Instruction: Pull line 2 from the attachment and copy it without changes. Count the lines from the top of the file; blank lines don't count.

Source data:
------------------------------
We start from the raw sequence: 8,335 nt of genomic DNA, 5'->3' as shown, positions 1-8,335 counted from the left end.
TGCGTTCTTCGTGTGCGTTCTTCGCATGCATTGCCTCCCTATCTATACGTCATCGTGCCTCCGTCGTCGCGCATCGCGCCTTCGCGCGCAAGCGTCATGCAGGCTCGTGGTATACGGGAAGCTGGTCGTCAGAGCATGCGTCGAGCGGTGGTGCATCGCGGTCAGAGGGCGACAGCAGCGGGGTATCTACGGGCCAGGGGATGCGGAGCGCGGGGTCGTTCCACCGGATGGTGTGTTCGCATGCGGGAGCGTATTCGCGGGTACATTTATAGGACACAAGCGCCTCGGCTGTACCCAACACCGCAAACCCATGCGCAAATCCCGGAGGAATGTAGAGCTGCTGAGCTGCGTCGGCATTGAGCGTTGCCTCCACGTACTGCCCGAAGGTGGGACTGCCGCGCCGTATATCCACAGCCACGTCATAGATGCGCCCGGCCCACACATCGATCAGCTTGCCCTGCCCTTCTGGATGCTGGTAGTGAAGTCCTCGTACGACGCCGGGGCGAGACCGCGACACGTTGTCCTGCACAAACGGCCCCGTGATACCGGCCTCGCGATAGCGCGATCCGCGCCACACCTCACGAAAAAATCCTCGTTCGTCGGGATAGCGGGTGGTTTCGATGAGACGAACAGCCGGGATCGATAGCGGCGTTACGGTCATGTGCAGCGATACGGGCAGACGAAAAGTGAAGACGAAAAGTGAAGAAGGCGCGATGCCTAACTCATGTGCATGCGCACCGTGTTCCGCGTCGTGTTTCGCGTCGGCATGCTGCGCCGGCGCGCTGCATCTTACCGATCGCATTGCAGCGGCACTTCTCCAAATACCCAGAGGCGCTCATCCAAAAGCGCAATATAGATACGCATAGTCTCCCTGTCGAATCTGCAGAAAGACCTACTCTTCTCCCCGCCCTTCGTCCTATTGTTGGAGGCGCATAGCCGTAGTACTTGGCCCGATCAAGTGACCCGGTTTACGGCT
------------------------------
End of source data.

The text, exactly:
TGCGTTCTTCGTGTGCGTTCTTCGCATGCATTGCCTCCCTATCTATACGTCATCGTGCCTCCGTCGTCGCGCATCGCGCCTTCGCGCGCAAGCGTCATGCAGGCTCGTGGTATACGGGAAGCTGGTCGTCAGAGCATGCGTCGAGCGGTGGTGCATCGCGGTCAGAGGGCGACAGCAGCGGGGTATCTACGGGCCAGGGGATGCGGAGCGCGGGGTCGTTCCACCGGATGGTGTGTTCGCATGCGGGAGCGTATTCGCGGGTACATTTATAGGACACAAGCGCCTCGGCTGTACCCAACACCGCAAACCCATGCGCAAATCCCGGAGGAATGTAGAGCTGCTGAGCTGCGTCGGCATTGAGCGTTGCCTCCACGTACTGCCCGAAGGTGGGACTGCCGCGCCGTATATCCACAGCCACGTCATAGATGCGCCCGGCCCACACATCGATCAGCTTGCCCTGCCCTTCTGGATGCTGGTAGTGAAGTCCTCGTACGACGCCGGGGCGAGACCGCGACACGTTGTCCTGCACAAACGGCCCCGTGATACCGGCCTCGCGATAGCGCGATCCGCGCCACACCTCACGAAAAAATCCTCGTTCGTCGGGATAGCGGGTGGTTTCGATGAGACGAACAGCCGGGATCGATAGCGGCGTTACGGTCATGTGCAGCGATACGGGCAGACGAAAAGTGAAGACGAAAAGTGAAGAAGGCGCGATGCCTAACTCATGTGCATGCGCACCGTGTTCCGCGTCGTGTTTCGCGTCGGCATGCTGCGCCGGCGCGCTGCATCTTACCGATCGCATTGCAGCGGCACTTCTCCAAATACCCAGAGGCGCTCATCCAAAAGCGCAATATAGATACGCATAGTCTCCCTGTCGAATCTGCAGAAAGACCTACTCTTCTCCCCGCCCTTCGTCCTATTGTTGGAGGCGCATAGCCGTAGTACTTGGCCCGATCAAGTGACCCGGTTTACGGCT